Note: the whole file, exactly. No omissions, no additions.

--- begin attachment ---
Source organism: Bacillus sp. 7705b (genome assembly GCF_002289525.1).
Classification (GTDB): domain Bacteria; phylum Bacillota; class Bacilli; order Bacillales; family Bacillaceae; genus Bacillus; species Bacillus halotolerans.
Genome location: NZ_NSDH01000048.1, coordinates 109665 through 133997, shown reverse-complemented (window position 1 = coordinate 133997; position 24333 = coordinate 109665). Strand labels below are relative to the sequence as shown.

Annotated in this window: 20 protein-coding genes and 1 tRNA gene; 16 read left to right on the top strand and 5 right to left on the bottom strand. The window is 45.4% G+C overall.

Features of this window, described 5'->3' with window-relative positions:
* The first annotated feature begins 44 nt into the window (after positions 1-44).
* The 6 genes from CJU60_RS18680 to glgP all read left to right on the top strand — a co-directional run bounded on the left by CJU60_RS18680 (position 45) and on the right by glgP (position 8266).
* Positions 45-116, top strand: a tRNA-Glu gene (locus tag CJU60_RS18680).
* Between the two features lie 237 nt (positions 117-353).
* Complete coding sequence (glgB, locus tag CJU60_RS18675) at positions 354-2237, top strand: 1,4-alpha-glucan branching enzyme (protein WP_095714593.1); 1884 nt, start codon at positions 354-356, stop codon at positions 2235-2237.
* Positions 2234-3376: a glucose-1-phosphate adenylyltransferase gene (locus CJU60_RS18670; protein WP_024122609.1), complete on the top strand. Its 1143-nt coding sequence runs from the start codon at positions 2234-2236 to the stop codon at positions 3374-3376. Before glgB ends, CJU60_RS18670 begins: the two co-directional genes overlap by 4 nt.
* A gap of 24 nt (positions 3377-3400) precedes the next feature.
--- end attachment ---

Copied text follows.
Source organism: Bacillus sp. 7705b (genome assembly GCF_002289525.1).
Classification (GTDB): domain Bacteria; phylum Bacillota; class Bacilli; order Bacillales; family Bacillaceae; genus Bacillus; species Bacillus halotolerans.
Genome location: NZ_NSDH01000048.1, coordinates 109665 through 133997, shown reverse-complemented (window position 1 = coordinate 133997; position 24333 = coordinate 109665). Strand labels below are relative to the sequence as shown.

Annotated in this window: 20 protein-coding genes and 1 tRNA gene; 16 read left to right on the top strand and 5 right to left on the bottom strand. The window is 45.4% G+C overall.

Features of this window, described 5'->3' with window-relative positions:
* The first annotated feature begins 44 nt into the window (after positions 1-44).
* The 6 genes from CJU60_RS18680 to glgP all read left to right on the top strand — a co-directional run bounded on the left by CJU60_RS18680 (position 45) and on the right by glgP (position 8266).
* Positions 45-116, top strand: a tRNA-Glu gene (locus tag CJU60_RS18680).
* Between the two features lie 237 nt (positions 117-353).
* Complete coding sequence (glgB, locus tag CJU60_RS18675) at positions 354-2237, top strand: 1,4-alpha-glucan branching enzyme (protein WP_095714593.1); 1884 nt, start codon at positions 354-356, stop codon at positions 2235-2237.
* Positions 2234-3376: a glucose-1-phosphate adenylyltransferase gene (locus CJU60_RS18670; protein WP_024122609.1), complete on the top strand. Its 1143-nt coding sequence runs from the start codon at positions 2234-2236 to the stop codon at positions 3374-3376. Before glgB ends, CJU60_RS18670 begins: the two co-directional genes overlap by 4 nt.
* A gap of 24 nt (positions 3377-3400) precedes the next feature.